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Mitsubishi G4m 'Bettys' retrieved for possible restoration!

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  • Oxcart
    Rank 5 Registered User
    • Nov 2007
    • 2042

    Mitsubishi G4m 'Bettys' retrieved for possible restoration!

    http://warbirdsnews.com/warbirds-new...t-balalae.html
    Give a man a fish and eat for a day. Give a man a fishing rod and he'll eat for a lifetime. Give a man religion and he'll die praying for a fish!
  • STORMBIRD262
    Wanabee 262 pilot
    • Jul 2004
    • 2168

    #2
    great link, very good information, be good to see more jap aircraft flying real as can be thank's oxcart mate
    Cheer's all far and WIDE!! , Tally Ho from Phil in Oz!

    WHAT GOE'S UP MUST COME DOWN

    Comment

    • Sabrejet
      Rank 5 Registered User
      • Mar 2010
      • 1640

      #3
      Well fingers crossed they get sympathetically restored.

      Comment

      • kartman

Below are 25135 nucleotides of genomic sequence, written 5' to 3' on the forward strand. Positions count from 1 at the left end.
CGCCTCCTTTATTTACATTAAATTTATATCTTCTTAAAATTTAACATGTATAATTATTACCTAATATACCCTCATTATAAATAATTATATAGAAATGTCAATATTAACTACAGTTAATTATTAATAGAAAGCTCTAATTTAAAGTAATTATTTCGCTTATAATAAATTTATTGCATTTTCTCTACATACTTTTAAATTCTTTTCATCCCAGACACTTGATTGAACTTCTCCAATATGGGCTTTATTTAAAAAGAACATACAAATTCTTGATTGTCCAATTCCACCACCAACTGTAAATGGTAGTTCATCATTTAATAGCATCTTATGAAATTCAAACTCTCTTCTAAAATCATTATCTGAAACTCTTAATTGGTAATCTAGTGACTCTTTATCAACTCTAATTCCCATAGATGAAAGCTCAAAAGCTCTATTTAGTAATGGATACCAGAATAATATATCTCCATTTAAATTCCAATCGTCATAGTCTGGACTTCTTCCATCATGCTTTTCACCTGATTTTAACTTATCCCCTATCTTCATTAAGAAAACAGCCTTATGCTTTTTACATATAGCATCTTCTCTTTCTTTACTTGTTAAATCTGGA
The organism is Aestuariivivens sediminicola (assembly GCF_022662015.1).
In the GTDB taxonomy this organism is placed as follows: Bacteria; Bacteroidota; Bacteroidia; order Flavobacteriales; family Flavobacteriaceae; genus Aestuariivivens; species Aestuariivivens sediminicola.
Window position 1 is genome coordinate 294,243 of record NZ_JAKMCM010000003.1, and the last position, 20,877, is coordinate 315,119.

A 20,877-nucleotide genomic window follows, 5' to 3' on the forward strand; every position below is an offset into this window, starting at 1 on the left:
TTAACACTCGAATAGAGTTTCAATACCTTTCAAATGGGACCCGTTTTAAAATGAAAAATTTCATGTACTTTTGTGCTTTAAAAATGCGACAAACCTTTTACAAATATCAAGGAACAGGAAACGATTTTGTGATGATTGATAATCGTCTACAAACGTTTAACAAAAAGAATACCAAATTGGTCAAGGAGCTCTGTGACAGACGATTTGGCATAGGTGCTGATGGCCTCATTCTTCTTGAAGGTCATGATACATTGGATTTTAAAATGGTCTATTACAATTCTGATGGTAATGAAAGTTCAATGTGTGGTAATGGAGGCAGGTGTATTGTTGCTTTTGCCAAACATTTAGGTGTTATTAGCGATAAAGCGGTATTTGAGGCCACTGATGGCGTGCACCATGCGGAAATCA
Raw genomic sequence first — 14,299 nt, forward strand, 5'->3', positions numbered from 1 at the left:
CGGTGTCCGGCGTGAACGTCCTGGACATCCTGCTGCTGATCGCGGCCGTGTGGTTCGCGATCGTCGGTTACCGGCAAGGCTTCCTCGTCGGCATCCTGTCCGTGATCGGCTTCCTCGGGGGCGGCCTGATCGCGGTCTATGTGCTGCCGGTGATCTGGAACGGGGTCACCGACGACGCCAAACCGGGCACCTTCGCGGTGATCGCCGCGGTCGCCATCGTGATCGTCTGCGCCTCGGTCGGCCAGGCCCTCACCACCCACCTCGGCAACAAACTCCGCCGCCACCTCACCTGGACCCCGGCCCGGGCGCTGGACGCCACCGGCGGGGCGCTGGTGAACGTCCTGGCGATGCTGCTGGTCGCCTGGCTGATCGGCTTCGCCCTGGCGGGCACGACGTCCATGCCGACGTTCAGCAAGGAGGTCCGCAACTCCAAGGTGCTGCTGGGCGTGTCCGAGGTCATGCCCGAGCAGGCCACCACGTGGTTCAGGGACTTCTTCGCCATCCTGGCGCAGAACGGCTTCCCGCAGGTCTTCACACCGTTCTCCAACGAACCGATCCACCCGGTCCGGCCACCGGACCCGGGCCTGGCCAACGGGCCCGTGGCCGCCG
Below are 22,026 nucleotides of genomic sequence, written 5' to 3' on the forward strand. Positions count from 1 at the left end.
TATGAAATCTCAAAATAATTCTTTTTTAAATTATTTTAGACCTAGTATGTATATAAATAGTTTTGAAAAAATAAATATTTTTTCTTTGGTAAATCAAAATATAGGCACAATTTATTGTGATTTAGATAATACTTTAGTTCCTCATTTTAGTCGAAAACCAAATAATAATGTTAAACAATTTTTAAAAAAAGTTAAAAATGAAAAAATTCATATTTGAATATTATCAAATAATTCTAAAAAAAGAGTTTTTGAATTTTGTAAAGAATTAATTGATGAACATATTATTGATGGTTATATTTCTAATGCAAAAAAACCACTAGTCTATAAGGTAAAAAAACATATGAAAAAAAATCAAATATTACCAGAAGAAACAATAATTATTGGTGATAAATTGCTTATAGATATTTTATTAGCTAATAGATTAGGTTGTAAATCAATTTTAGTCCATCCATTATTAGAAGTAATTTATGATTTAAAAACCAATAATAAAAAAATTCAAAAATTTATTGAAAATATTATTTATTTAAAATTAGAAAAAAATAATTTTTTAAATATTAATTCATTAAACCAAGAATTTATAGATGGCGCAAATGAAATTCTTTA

Rank 5 Registered User
        • Jan 2000
        • 242

        #4
        Thread here already:-
        Hadn't seen this posted before.. http://warbirdsnews.com/warbirds-new...t-balalae.html (http://warbirdsnews.com/warbirds-news/wwii-japanese-aircraft-wrecks-salvaged-at-balalae.html) "It has recently come to light that a number of significant Japanese aircraft wrecks are currently being disassembled for recovery in the
        pb::

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        • Shorty01
          Short Member
          • Jul 2003
          • 719

          #5
          It would be nice to see some Japanese aircraft restored. I have always found it a bit strange given the lengths people go to recover the Allied & German aircraft how much the Japanese stuff has just been neglected. It's still part of the historic story even if the regime they represent was brutal. I can understand ex combatants not wanting to see them again, but couldn't the same apply to Bf 109s and Fw 190s?